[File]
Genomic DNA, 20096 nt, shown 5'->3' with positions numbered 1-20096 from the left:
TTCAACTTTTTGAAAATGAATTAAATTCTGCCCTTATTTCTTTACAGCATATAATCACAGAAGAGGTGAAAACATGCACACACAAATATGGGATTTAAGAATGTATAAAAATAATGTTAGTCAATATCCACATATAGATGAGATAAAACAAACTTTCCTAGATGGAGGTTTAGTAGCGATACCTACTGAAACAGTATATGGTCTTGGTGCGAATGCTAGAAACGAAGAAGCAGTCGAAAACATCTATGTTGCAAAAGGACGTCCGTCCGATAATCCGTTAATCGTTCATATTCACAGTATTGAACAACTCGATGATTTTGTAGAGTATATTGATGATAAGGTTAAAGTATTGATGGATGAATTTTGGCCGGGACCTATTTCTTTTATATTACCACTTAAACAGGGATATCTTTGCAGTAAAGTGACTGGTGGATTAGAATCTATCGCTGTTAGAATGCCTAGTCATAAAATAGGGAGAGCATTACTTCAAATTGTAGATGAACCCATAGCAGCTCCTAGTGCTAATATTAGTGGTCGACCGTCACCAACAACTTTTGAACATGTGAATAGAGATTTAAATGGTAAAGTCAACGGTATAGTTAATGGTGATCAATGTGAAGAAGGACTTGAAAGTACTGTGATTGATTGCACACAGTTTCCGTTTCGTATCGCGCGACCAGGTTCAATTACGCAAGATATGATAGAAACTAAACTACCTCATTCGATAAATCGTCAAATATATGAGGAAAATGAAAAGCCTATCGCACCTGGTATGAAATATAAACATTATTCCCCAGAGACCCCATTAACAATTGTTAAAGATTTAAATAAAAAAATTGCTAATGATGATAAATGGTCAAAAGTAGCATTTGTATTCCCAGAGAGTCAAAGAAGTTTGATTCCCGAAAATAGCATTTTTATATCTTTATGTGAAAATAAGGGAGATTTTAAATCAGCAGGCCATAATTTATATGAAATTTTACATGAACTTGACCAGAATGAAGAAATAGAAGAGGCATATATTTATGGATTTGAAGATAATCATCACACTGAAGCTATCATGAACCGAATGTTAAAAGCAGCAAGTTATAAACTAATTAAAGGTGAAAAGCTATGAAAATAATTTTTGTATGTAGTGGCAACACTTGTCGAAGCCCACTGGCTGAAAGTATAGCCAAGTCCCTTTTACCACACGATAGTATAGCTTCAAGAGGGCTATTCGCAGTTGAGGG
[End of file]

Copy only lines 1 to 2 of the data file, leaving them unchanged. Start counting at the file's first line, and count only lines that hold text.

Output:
Genomic DNA, 20096 nt, shown 5'->3' with positions numbered 1-20096 from the left:
TTCAACTTTTTGAAAATGAATTAAATTCTGCCCTTATTTCTTTACAGCATATAATCACAGAAGAGGTGAAAACATGCACACACAAATATGGGATTTAAGAATGTATAAAAATAATGTTAGTCAATATCCACATATAGATGAGATAAAACAAACTTTCCTAGATGGAGGTTTAGTAGCGATACCTACTGAAACAGTATATGGTCTTGGTGCGAATGCTAGAAACGAAGAAGCAGTCGAAAACATCTATGTTGCAAAAGGACGTCCGTCCGATAATCCGTTAATCGTTCATATTCACAGTATTGAACAACTCGATGATTTTGTAGAGTATATTGATGATAAGGTTAAAGTATTGATGGATGAATTTTGGCCGGGACCTATTTCTTTTATATTACCACTTAAACAGGGATATCTTTGCAGTAAAGTGACTGGTGGATTAGAATCTATCGCTGTTAGAATGCCTAGTCATAAAATAGGGAGAGCATTACTTCAAATTGTAGATGAACCCATAGCAGCTCCTAGTGCTAATATTAGTGGTCGACCGTCACCAACAACTTTTGAACATGTGAATAGAGATTTAAATGGTAAAGTCAACGGTATAGTTAATGGTGATCAATGTGAAGAAGGACTTGAAAGTACTGTGATTGATTGCACACAGTTTCCGTTTCGTATCGCGCGACCAGGTTCAATTACGCAAGATATGATAGAAACTAAACTACCTCATTCGATAAATCGTCAAATATATGAGGAAAATGAAAAGCCTATCGCACCTGGTATGAAATATAAACATTATTCCCCAGAGACCCCATTAACAATTGTTAAAGATTTAAATAAAAAAATTGCTAATGATGATAAATGGTCAAAAGTAGCATTTGTATTCCCAGAGAGTCAAAGAAGTTTGATTCCCGAAAATAGCATTTTTATATCTTTATGTGAAAATAAGGGAGATTTTAAATCAGCAGGCCATAATTTATATGAAATTTTACATGAACTTGACCAGAATGAAGAAATAGAAGAGGCATATATTTATGGATTTGAAGATAATCATCACACTGAAGCTATCATGAACCGAATGTTAAAAGCAGCAAGTTATAAACTAATTAAAGGTGAAAAGCTATGAAAATAATTTTTGTATGTAGTGGCAACACTTGTCGAAGCCCACTGGCTGAAAGTATAGCCAAGTCCCTTTTACCACACGATAGTATAGCTTCAAGAGGGCTATTCGCAGTTGAGGG